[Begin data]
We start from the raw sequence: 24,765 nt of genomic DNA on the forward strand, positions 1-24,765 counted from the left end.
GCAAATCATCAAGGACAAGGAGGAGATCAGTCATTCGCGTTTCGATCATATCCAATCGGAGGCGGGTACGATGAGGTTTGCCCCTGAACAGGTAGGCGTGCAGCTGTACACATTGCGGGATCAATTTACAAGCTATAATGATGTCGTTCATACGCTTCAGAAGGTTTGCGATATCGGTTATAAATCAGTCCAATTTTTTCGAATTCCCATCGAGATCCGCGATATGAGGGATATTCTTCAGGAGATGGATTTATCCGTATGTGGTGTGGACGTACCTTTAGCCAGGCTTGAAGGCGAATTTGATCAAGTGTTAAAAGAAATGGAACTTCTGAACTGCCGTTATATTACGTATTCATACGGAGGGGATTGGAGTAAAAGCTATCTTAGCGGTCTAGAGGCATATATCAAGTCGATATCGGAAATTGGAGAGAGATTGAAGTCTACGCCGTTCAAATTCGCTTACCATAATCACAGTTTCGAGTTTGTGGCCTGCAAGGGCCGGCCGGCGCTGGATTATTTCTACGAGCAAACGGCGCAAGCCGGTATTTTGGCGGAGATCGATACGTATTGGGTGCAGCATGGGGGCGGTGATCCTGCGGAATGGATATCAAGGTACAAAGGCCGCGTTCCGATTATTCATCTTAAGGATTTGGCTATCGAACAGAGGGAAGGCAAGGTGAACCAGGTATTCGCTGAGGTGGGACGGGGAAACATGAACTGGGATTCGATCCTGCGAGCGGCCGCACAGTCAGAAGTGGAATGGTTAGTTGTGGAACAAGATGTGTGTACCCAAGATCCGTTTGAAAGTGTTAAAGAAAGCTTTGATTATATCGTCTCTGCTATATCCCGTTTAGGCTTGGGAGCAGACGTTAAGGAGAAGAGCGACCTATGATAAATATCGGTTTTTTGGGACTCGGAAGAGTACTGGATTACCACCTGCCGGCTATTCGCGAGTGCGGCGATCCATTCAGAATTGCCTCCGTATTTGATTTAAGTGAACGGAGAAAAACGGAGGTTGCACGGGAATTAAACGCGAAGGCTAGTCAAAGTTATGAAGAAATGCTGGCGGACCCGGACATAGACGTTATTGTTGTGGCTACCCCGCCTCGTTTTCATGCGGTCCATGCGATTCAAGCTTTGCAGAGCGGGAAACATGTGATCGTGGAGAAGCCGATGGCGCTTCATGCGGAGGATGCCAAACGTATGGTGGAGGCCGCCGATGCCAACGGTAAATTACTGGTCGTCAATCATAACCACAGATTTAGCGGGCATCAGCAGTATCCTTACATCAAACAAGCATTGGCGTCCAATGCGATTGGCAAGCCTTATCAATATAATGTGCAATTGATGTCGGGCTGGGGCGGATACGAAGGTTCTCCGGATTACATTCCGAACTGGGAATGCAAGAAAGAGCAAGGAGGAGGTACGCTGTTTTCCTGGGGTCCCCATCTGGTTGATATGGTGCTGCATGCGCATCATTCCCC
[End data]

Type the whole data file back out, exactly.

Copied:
We start from the raw sequence: 24,765 nt of genomic DNA on the forward strand, positions 1-24,765 counted from the left end.
GCAAATCATCAAGGACAAGGAGGAGATCAGTCATTCGCGTTTCGATCATATCCAATCGGAGGCGGGTACGATGAGGTTTGCCCCTGAACAGGTAGGCGTGCAGCTGTACACATTGCGGGATCAATTTACAAGCTATAATGATGTCGTTCATACGCTTCAGAAGGTTTGCGATATCGGTTATAAATCAGTCCAATTTTTTCGAATTCCCATCGAGATCCGCGATATGAGGGATATTCTTCAGGAGATGGATTTATCCGTATGTGGTGTGGACGTACCTTTAGCCAGGCTTGAAGGCGAATTTGATCAAGTGTTAAAAGAAATGGAACTTCTGAACTGCCGTTATATTACGTATTCATACGGAGGGGATTGGAGTAAAAGCTATCTTAGCGGTCTAGAGGCATATATCAAGTCGATATCGGAAATTGGAGAGAGATTGAAGTCTACGCCGTTCAAATTCGCTTACCATAATCACAGTTTCGAGTTTGTGGCCTGCAAGGGCCGGCCGGCGCTGGATTATTTCTACGAGCAAACGGCGCAAGCCGGTATTTTGGCGGAGATCGATACGTATTGGGTGCAGCATGGGGGCGGTGATCCTGCGGAATGGATATCAAGGTACAAAGGCCGCGTTCCGATTATTCATCTTAAGGATTTGGCTATCGAACAGAGGGAAGGCAAGGTGAACCAGGTATTCGCTGAGGTGGGACGGGGAAACATGAACTGGGATTCGATCCTGCGAGCGGCCGCACAGTCAGAAGTGGAATGGTTAGTTGTGGAACAAGATGTGTGTACCCAAGATCCGTTTGAAAGTGTTAAAGAAAGCTTTGATTATATCGTCTCTGCTATATCCCGTTTAGGCTTGGGAGCAGACGTTAAGGAGAAGAGCGACCTATGATAAATATCGGTTTTTTGGGACTCGGAAGAGTACTGGATTACCACCTGCCGGCTATTCGCGAGTGCGGCGATCCATTCAGAATTGCCTCCGTATTTGATTTAAGTGAACGGAGAAAAACGGAGGTTGCACGGGAATTAAACGCGAAGGCTAGTCAAAGTTATGAAGAAATGCTGGCGGACCCGGACATAGACGTTATTGTTGTGGCTACCCCGCCTCGTTTTCATGCGGTCCATGCGATTCAAGCTTTGCAGAGCGGGAAACATGTGATCGTGGAGAAGCCGATGGCGCTTCATGCGGAGGATGCCAAACGTATGGTGGAGGCCGCCGATGCCAACGGTAAATTACTGGTCGTCAATCATAACCACAGATTTAGCGGGCATCAGCAGTATCCTTACATCAAACAAGCATTGGCGTCCAATGCGATTGGCAAGCCTTATCAATATAATGTGCAATTGATGTCGGGCTGGGGCGGATACGAAGGTTCTCCGGATTACATTCCGAACTGGGAATGCAAGAAAGAGCAAGGAGGAGGTACGCTGTTTTCCTGGGGTCCCCATCTGGTTGATATGGTGCTGCATGCGCATCATTCCCC